Tuesday, June 24, 2008

Readings in Decentralization - insights from Cambodia - Series Note:4

The following number of articles have some insights in Decentralization. The link is here.

Commune Councils

By Molly Ball
The Cambodia Daily

The Feb 3 commune council elections were widely hailed as a major step toward grassroots democracy in Cambodia. But that goal won't happen overnight.

"If people really think they're going to get 100 percent of local governments functioning right away that's never happened anywhere," said Scott Leiper, a UN adviser to the government on decentralization.

The massive amount of work that must be done to get 1,621 commune councils up and running will be complicated by the fact that many details of how the councils will proceed are still unclear.
"On election day, Cambodians went to vote for a system of government that has yet to be fully defined," said Eric Kessler of the National Democratic Institute.

Critics say this uncertainty is ripe for exploitation by the central government. Participants in the process say the government is successfully scrambling to make the next steps clear.

The National Assembly passed the Commune Administration Law almost a year ago, laying out the councils' basic format. But the law is full of phrases like "The Minister of Interior shall issue an instruction concerning the procedures..." or "...shall be determined by Sub-decree."

"[The commune election] is a big step for democracy, but at the same time the warning is clear," said former CPP senator Chhang Song. "If you do not describe the exact, precise, clear, practical roles for each council and each member of council, you will have a lot of infringement by the [national] government."

An inter-ministerial body called the National Committee for Supporting the Communes has met at least once a month since mid-2001 and formulated some, but not all, of the 12 additional laws, subdecrees or ministerial instructions needed to determine what the new councils' powers, duties and structure will be.

Some observers believe the national government and especially the ruling CPP deliberately put off creating these rules until after the election. The US-based International Republican Institute said in its evaluation of the Feb 3 elections, Ã’Thus far, the Cambodian government has failed to produce implementing regulations for the operation of commune councils.

"Until proven otherwise, this failure will be considered an act of bad faith by Cambodia's ruling party. The power to write these rules must not be allowed to be an insurance policy on maintaining local power for the ruling party."

Opposition leader Sam Rainsy expressed similar concerns. "Much of the implementation remains unclear," he said. "The CPP will devise ways to preserve as much power as they can. They will write the laws to suit them."

Others who don't share these conspiracy theories admit that the still-missing aspects of the law will cause problems.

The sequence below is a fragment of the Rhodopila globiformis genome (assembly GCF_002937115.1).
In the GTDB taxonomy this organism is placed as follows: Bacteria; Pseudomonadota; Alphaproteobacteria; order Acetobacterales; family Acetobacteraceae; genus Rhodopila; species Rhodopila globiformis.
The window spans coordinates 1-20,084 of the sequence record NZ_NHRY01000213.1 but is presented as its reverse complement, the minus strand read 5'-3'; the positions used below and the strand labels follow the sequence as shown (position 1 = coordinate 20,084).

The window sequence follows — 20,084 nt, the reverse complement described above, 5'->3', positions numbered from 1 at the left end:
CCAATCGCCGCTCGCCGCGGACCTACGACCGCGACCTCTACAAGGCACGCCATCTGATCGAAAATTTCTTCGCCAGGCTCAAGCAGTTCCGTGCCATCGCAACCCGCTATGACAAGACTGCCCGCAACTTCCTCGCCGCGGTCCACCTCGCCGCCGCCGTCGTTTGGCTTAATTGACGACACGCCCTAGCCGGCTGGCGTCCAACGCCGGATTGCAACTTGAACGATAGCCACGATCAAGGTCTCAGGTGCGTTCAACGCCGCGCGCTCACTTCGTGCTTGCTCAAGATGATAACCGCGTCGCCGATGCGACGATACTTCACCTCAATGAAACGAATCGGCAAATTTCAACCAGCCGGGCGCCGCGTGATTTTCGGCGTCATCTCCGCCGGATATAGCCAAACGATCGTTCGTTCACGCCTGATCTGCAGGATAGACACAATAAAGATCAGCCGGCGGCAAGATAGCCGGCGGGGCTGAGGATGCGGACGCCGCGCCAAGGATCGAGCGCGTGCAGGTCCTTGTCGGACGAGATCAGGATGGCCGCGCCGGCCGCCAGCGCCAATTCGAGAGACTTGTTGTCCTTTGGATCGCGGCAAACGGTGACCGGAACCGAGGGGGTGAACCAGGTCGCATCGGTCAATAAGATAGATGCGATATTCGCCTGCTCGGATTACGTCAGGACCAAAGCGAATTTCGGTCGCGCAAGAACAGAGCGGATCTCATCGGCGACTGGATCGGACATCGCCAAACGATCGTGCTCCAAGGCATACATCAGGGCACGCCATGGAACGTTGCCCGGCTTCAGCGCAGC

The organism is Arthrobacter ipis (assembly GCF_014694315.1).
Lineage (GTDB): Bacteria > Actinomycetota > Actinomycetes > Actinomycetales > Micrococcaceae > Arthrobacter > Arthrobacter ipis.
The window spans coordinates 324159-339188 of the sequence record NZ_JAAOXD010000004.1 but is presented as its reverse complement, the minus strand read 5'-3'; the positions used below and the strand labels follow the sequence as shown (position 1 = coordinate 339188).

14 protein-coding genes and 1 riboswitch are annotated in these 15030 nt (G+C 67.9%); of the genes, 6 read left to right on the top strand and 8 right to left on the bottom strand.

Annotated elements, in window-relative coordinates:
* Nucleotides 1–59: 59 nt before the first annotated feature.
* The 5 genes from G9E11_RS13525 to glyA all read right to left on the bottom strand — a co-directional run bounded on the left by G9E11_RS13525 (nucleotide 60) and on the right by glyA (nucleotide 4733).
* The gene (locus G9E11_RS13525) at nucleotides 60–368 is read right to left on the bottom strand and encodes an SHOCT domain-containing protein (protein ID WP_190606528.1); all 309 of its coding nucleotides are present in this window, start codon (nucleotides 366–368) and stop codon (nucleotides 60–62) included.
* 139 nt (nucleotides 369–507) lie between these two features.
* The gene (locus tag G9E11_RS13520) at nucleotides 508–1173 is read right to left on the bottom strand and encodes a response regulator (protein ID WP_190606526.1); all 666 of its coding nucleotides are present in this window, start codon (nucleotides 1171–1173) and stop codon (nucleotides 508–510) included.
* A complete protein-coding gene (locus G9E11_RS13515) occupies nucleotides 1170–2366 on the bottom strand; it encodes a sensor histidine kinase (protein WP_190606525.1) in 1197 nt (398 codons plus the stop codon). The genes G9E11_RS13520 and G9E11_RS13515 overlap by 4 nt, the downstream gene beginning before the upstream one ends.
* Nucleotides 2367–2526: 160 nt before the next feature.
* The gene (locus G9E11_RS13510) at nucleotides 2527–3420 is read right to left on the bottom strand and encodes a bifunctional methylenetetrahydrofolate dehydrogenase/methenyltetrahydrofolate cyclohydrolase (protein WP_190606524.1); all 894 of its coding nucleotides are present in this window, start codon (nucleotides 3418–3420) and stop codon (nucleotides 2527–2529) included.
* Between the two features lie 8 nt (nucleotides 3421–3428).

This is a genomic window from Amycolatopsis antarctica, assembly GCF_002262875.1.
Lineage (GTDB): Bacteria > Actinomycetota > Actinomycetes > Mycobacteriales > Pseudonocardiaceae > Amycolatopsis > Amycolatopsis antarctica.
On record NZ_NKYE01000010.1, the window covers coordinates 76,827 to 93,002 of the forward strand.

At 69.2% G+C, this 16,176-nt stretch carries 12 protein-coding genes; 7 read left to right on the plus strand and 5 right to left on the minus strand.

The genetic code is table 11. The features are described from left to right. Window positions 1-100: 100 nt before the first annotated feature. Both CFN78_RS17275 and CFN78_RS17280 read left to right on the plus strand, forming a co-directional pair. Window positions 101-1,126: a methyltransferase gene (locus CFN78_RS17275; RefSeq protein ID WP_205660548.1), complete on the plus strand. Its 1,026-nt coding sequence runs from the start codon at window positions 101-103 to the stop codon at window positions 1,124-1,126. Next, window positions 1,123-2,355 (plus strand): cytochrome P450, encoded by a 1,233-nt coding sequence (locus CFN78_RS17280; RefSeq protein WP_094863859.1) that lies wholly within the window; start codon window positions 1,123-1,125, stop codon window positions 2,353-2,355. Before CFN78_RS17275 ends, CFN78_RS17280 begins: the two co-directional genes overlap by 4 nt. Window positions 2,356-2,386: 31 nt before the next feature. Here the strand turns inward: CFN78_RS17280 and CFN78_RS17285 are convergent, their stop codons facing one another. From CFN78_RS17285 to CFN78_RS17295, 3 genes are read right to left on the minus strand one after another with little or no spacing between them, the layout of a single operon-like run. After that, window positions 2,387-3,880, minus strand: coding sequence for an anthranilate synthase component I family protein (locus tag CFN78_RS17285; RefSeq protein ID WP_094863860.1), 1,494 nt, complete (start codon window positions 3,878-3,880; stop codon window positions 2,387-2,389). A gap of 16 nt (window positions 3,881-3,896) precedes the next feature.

Most of the councils' first year will consist of intensive training in orientation, finance and planning. But council members can't be taught rules that don't yet exist, Leiper said.

"I think all the major stuff is going to be in place in time, but it does put pressure on the training process," he said. "For things to move forward, a lot of things have to be passed or you have to come up with interim arrangements."

Two major areas will take some time to formulate. The first is the procedures for levying local taxes, which are supposed to be the councils" main source of revenue.

The commune administration law gives the councils the power to impose taxes, but it says "the law shall determine the category, degree and manner for collecting" them. Until such law is passed, the councils effectively can't tax their citizens.

"This will be complicated, since it is connected with the interests of the local people," said Sak Setha, head of the Department of General Administration in the Ministry of Interior and the government's point man on decentralization. "It will need a lot of study and discussion. We will try to draft these rules this year."

But Leiper estimated it would take two years before communes start collecting taxes.
Until then, the councils will have to subsist on their small allocations from the national government. There are 20 billion riel (about $5 million) budgeted to the national Commune Fund, plus $1.5 million from donors; procedures for disbursement should be set up by Khmer New Year in April, Sak Setha said.

But he admitted that $6.5 million isn't much. "We have to divide a very small GDP into three pockets the national government, provincial government and local government," he said.

If the $5 million were divided evenly between the communes, each would get just more than $4,000. In fact, it will be distributed based on an existing formula that takes into account the communes' population and level of need.

Without funds, the councils will likely be hard pressed to conduct even their routine duties such as registering births and marriages not to mention creating and implementing a Commune Development Plan, as the law demands.

The second major provision that will take time to define is the election of village chiefs. According to the law, "to increase the effectiveness of commune administration," the new councils are to arrange for each village in their jurisdiction to elect a chief in accordance with a ministerial instruction.

This instruction will be tricky to craft, Sak Setha said. "This is a very sensitive point. In our Constitution, the village is not a tier of administration, just a unit of community it is informal. But in reality a lot of projects [must] cooperate with the village people," he said.

"We need to have seminars and discussions relating to the organization of the villages. This year we will set up the seminars, after Khmer New Year, to decide things including how village chiefs will be elected. We will need to review all our systems of rural development to integrate them to support national policy for decentralization and local governance."

As Sak Setha himself pointed out, cooperation on the village level will be essential to the communes' development but it may be more than a year before this cooperation can be organized.

Another concern to many observers is the chain of command. As it stands, the commune councils are under the supervision of the national government their legal relationship is with the nation's only other elected body, the National Assembly.